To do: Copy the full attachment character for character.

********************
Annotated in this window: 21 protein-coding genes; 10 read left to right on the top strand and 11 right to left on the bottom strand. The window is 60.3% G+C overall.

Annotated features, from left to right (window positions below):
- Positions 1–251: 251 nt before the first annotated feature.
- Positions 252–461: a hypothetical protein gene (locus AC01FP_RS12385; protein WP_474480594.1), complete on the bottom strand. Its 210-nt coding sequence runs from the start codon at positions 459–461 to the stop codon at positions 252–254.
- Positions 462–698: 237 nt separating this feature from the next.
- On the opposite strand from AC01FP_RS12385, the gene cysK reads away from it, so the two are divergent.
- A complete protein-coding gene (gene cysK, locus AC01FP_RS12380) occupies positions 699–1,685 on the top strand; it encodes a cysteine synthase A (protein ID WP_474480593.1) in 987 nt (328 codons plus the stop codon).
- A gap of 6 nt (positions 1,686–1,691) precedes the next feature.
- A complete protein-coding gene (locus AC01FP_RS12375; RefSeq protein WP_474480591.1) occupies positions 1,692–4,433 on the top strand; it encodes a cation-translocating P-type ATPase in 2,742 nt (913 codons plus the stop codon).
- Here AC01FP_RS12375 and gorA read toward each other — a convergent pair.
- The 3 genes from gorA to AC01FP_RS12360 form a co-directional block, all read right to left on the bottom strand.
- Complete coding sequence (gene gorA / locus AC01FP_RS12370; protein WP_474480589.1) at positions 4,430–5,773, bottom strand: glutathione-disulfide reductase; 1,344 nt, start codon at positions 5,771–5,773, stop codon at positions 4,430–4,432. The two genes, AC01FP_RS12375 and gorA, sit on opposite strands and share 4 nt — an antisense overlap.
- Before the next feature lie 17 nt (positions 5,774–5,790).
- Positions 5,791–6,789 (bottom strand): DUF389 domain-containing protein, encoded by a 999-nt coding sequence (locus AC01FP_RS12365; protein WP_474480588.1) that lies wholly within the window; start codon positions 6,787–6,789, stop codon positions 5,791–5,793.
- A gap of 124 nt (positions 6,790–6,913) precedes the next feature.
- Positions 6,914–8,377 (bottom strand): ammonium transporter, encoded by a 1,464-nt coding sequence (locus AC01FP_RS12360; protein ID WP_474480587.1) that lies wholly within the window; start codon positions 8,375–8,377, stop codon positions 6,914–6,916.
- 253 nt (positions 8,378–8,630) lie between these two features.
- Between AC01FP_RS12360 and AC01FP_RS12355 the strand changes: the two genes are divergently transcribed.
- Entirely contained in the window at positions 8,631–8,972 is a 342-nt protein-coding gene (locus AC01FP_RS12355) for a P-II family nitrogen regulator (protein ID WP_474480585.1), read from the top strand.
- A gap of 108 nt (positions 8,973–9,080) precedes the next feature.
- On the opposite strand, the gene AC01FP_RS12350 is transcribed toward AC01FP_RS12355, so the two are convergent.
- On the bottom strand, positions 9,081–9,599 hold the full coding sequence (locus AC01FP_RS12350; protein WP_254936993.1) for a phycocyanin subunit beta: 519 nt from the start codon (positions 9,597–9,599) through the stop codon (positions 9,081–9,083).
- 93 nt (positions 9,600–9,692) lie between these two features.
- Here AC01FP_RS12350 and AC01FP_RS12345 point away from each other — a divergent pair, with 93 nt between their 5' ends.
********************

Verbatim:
Annotated in this window: 21 protein-coding genes; 10 read left to right on the top strand and 11 right to left on the bottom strand. The window is 60.3% G+C overall.

Annotated features, from left to right (window positions below):
- Positions 1–251: 251 nt before the first annotated feature.
- Positions 252–461: a hypothetical protein gene (locus AC01FP_RS12385; protein WP_474480594.1), complete on the bottom strand. Its 210-nt coding sequence runs from the start codon at positions 459–461 to the stop codon at positions 252–254.
- Positions 462–698: 237 nt separating this feature from the next.
- On the opposite strand from AC01FP_RS12385, the gene cysK reads away from it, so the two are divergent.
- A complete protein-coding gene (gene cysK, locus AC01FP_RS12380) occupies positions 699–1,685 on the top strand; it encodes a cysteine synthase A (protein ID WP_474480593.1) in 987 nt (328 codons plus the stop codon).
- A gap of 6 nt (positions 1,686–1,691) precedes the next feature.
- A complete protein-coding gene (locus AC01FP_RS12375; RefSeq protein WP_474480591.1) occupies positions 1,692–4,433 on the top strand; it encodes a cation-translocating P-type ATPase in 2,742 nt (913 codons plus the stop codon).
- Here AC01FP_RS12375 and gorA read toward each other — a convergent pair.
- The 3 genes from gorA to AC01FP_RS12360 form a co-directional block, all read right to left on the bottom strand.
- Complete coding sequence (gene gorA / locus AC01FP_RS12370; protein WP_474480589.1) at positions 4,430–5,773, bottom strand: glutathione-disulfide reductase; 1,344 nt, start codon at positions 5,771–5,773, stop codon at positions 4,430–4,432. The two genes, AC01FP_RS12375 and gorA, sit on opposite strands and share 4 nt — an antisense overlap.
- Before the next feature lie 17 nt (positions 5,774–5,790).
- Positions 5,791–6,789 (bottom strand): DUF389 domain-containing protein, encoded by a 999-nt coding sequence (locus AC01FP_RS12365; protein WP_474480588.1) that lies wholly within the window; start codon positions 6,787–6,789, stop codon positions 5,791–5,793.
- A gap of 124 nt (positions 6,790–6,913) precedes the next feature.
- Positions 6,914–8,377 (bottom strand): ammonium transporter, encoded by a 1,464-nt coding sequence (locus AC01FP_RS12360; protein ID WP_474480587.1) that lies wholly within the window; start codon positions 8,375–8,377, stop codon positions 6,914–6,916.
- 253 nt (positions 8,378–8,630) lie between these two features.
- Between AC01FP_RS12360 and AC01FP_RS12355 the strand changes: the two genes are divergently transcribed.
- Entirely contained in the window at positions 8,631–8,972 is a 342-nt protein-coding gene (locus AC01FP_RS12355) for a P-II family nitrogen regulator (protein ID WP_474480585.1), read from the top strand.
- A gap of 108 nt (positions 8,973–9,080) precedes the next feature.
- On the opposite strand, the gene AC01FP_RS12350 is transcribed toward AC01FP_RS12355, so the two are convergent.
- On the bottom strand, positions 9,081–9,599 hold the full coding sequence (locus AC01FP_RS12350; protein WP_254936993.1) for a phycocyanin subunit beta: 519 nt from the start codon (positions 9,597–9,599) through the stop codon (positions 9,081–9,083).
- 93 nt (positions 9,600–9,692) lie between these two features.
- Here AC01FP_RS12350 and AC01FP_RS12345 point away from each other — a divergent pair, with 93 nt between their 5' ends.